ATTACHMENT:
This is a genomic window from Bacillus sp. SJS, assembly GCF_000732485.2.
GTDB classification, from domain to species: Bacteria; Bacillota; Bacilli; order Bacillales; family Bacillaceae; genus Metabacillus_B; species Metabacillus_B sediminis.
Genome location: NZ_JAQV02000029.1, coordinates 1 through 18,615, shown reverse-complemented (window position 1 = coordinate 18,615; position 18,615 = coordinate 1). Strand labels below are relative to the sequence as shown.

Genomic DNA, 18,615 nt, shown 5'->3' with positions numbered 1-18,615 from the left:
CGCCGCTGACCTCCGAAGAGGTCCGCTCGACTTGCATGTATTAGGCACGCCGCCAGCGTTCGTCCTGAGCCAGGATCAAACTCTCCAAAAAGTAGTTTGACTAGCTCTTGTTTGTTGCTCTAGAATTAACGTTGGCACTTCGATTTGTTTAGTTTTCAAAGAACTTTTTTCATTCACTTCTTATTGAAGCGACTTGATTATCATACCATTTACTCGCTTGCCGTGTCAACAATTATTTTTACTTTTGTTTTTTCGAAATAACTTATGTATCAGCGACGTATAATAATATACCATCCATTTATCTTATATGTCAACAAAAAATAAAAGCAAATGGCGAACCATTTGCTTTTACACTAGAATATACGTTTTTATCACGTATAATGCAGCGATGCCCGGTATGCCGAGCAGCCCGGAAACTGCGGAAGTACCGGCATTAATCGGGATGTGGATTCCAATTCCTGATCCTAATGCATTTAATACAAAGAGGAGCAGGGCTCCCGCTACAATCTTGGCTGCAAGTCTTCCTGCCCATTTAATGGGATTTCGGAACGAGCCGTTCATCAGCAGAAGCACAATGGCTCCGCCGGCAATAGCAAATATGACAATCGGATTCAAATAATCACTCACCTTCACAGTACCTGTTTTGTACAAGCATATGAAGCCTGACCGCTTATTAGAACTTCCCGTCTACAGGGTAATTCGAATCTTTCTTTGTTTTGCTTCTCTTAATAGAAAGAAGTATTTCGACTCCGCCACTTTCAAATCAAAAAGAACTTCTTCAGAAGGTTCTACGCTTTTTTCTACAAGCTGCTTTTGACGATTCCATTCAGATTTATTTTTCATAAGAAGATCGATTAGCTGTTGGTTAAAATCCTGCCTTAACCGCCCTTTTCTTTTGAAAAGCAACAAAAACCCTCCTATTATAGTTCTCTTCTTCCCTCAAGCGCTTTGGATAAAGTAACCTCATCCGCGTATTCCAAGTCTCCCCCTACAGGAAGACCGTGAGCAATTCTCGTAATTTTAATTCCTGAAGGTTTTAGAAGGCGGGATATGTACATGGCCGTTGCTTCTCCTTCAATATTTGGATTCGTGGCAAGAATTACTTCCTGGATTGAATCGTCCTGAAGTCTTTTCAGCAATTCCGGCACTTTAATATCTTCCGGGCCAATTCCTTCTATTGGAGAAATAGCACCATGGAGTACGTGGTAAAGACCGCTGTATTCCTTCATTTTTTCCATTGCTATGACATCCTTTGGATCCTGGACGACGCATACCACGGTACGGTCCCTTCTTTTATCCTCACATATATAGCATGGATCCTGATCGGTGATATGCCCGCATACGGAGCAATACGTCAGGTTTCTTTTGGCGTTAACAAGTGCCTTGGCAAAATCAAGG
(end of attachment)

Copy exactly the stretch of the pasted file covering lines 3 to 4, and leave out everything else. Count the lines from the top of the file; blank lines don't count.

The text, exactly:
Genome location: NZ_JAQV02000029.1, coordinates 1 through 18,615, shown reverse-complemented (window position 1 = coordinate 18,615; position 18,615 = coordinate 1). Strand labels below are relative to the sequence as shown.

Genomic DNA, 18,615 nt, shown 5'->3' with positions numbered 1-18,615 from the left: